Solis Partners Addresses N. J. Clean Tech Conference

Calls for Policy Measures Promoting Certainty As Key to a Strong Solar Market

ISELIN, N.J. (October 31, 2011) — While the rich brew of state and federal incentives that has propelled New Jersey to a position of national leadership in solar is threatened with dilution, New Jersey’s solar market can still remain strong provided that state policy initiatives create an environment of certainty that will result in a reduction in the cost of capital, thus lowering the cost of solar over the long term.

That was the conclusion offered by Jamie Hahn, managing director of Manasquan, N.J.-based Solis Partners, a leading New Jersey developer and integrator of commercial solar power systems, on a panel entitled “New Jersey’s Dynamic Renewable Energy Future” at CLEANTECH NJ 2011, New Jersey’s first business- and investor-focused clean tech conference, which was held Oct. 25 at the Woodbridge Hilton in Iselin, N J.

The future of New Jersey’s solar industry, which has recently suffered a setback due to the decline in the price of SRECs, or Solar Renewable Energy Certificates, a state financial incentive, was a subject of major concern to the panel, which stressed the importance of state policy in effecting a “soft landing” for the solar market in making the transition from an subsidized market to one that stands on its own.

An SREC, which is the equivalent of 1,000 kilowatt-hours of electricity, is a financial instrument representing the environmental benefits of solar. Utilities buy SRECs from solar producers such as homeowners and businesses in order to meet a state-mandated requirement for the generation of electricity from solar sources.

As a result of the replacement of a solar rebate with the production-based SREC incentive in 2007, New Jersey has made enormous progress in solar, having installed more than 400 megawatts of capacity. But the rapid proliferation of solar has created an oversupply of SRECs that has led to a reduction in SREC prices. Rather than viewing this as a negative, however, the panelists viewed it as a sign of a maturing market.

“We’ve gone from zero to sixty very rapidly,” Hahn said. “The overlapping of federal and state subsidy sets has created the best of all possible worlds for New Jersey solar. But we are now witnessing the evolution of an industry as the market mechanism has taken hold and the SRECs have decoupled from the SACP or Solar Alternative Compliance Payment. Although we won’t see the same rapid growth, we can look forward to higher quality projects and sustainable growth as long as legislation ensures certainty in the marketplace.”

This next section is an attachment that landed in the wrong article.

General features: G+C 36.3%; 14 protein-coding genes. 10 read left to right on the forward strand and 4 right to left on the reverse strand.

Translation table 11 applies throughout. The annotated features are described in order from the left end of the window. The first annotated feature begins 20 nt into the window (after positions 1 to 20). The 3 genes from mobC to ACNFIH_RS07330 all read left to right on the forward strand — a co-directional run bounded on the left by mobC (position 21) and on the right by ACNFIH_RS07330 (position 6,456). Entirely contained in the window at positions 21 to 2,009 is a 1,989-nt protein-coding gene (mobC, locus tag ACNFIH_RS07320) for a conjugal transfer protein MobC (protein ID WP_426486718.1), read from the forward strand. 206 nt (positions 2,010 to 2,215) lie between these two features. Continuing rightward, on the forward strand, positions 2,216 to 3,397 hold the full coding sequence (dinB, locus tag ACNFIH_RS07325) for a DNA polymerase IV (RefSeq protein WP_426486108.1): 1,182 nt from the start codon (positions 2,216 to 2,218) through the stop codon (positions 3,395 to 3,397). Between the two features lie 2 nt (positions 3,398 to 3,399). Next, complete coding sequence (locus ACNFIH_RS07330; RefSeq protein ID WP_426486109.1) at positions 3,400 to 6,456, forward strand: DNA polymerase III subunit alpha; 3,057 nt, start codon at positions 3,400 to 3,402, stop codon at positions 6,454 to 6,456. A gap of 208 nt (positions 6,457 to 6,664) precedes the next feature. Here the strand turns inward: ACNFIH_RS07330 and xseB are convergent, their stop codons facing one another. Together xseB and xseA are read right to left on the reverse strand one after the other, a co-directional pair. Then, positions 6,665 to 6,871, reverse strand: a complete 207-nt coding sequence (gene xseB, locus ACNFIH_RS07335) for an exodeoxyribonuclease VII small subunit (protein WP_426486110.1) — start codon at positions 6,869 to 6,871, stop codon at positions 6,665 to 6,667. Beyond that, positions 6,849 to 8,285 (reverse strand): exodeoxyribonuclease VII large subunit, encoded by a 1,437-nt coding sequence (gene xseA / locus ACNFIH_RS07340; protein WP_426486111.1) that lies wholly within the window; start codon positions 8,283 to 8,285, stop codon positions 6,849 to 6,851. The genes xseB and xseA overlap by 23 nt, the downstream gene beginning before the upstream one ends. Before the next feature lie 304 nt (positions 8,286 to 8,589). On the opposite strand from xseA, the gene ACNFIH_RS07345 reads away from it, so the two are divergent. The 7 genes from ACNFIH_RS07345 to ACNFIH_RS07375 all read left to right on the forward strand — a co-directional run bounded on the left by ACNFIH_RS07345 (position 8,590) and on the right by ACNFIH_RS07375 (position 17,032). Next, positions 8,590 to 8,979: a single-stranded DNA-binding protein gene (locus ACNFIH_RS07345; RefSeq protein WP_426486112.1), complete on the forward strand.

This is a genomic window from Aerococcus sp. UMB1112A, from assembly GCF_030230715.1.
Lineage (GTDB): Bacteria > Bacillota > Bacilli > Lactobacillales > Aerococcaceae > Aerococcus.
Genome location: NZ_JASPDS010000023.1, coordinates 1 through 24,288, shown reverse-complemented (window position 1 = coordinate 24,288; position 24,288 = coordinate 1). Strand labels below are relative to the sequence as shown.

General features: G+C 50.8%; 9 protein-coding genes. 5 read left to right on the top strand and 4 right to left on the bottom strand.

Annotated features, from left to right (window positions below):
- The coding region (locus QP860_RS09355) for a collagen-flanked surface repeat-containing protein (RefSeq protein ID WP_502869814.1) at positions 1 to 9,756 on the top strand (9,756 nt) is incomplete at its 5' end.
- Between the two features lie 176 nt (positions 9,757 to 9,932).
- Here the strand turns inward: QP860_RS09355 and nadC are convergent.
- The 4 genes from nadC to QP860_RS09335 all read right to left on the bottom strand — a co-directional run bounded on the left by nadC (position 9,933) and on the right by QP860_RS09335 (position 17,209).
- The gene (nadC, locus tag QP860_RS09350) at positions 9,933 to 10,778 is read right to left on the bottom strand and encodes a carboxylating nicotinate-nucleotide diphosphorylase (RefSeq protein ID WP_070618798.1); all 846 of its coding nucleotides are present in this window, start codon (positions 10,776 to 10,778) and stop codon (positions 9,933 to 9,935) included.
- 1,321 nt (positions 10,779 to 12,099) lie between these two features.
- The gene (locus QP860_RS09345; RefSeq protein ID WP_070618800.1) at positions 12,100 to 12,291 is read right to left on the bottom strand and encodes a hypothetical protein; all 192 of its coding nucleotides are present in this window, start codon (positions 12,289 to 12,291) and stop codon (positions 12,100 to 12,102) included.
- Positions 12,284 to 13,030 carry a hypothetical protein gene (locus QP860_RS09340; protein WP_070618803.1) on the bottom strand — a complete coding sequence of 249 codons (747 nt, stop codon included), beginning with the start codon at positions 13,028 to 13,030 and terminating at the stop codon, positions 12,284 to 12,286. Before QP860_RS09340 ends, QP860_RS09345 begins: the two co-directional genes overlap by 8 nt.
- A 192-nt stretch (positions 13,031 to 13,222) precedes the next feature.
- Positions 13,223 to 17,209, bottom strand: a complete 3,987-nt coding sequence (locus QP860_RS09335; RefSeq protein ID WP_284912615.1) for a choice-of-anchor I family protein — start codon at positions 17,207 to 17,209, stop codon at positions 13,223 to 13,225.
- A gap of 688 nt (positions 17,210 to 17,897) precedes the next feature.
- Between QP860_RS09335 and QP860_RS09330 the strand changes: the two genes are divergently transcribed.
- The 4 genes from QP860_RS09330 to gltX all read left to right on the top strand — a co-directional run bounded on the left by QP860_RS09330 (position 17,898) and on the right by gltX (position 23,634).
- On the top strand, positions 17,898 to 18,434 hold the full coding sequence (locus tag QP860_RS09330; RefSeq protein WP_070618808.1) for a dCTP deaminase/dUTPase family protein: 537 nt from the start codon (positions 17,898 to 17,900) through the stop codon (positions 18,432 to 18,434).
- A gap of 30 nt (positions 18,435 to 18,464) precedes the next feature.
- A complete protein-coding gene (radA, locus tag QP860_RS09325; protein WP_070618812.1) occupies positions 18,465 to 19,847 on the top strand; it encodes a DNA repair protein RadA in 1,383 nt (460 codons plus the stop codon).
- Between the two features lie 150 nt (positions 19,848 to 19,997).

In addition to the drop in SREC prices, Hahn expressed concern about the effect on the market of a reduction in federal incentives, particularly the pending expiration of the Section 1603 Treasury Grant Program, which covers 30 percent of the upfront cost of solar, and the scaling back of the federal bonus depreciation allowance, which allows owners of solar systems to depreciate 100 percent of the cost in the first year.

In particular, Hahn called for limiting the size of projects eligible for state incentives to 5 megawatts or less, which would discourage large direct-grid feed solar farms on scarce open space and promote the installation of behind the meter solar installations on commercial properties, thus taking advantage of underutilized assets, mitigating disruption to the SREC markets and promoting energy security by generating power where it is most needed.

The conference was sponsored by Antenna Group Inc., a subsidiary of Hackensack, N.J.-based Beckerman and a nationally recognized strategic communications firm specializing in clean technology and sustainability. The goal of the conference was to garner recognition for New Jersey’s role as a national clean tech leader and to create a platform for expanding upon the state’s clean energy achievements.

The conference drew about 200 members of the clean energy business community, including executives of clean technology companies, government policymakers and regulators, institutional and “angel” investors, professional services firms and thought leaders.

The other panelists on the solar panel included Neil Cooper, co-founding and co-managing partner of SORINROYERCOOPER, a law firm active in the solar sector; Richard F.X. Johnson, senior vice president of Matrix Development Group, a privately held, full service real estate investment and development company; and Gaurav Naik, a partner in GeoGenix, an industry leader in commercial and residential solar.

The panel was moderated by Tom Johnson, co-founder of

About Solis Partners
Solis Partners is a leading developer and integrator of solar power systems for commercial, industrial and utility clients. Solis Partners designs, engineers and constructs leading-edge, optimized solar power systems, enabling customers to meet their long-term energy needs while reducing operating costs and addressing their carbon liabilities. Solis is a comprehensive partner, offering the complete solution for both solar and roofing. Solis Partners is headquartered in Manasquan, N.J. For more information, please call (732) 800-0052.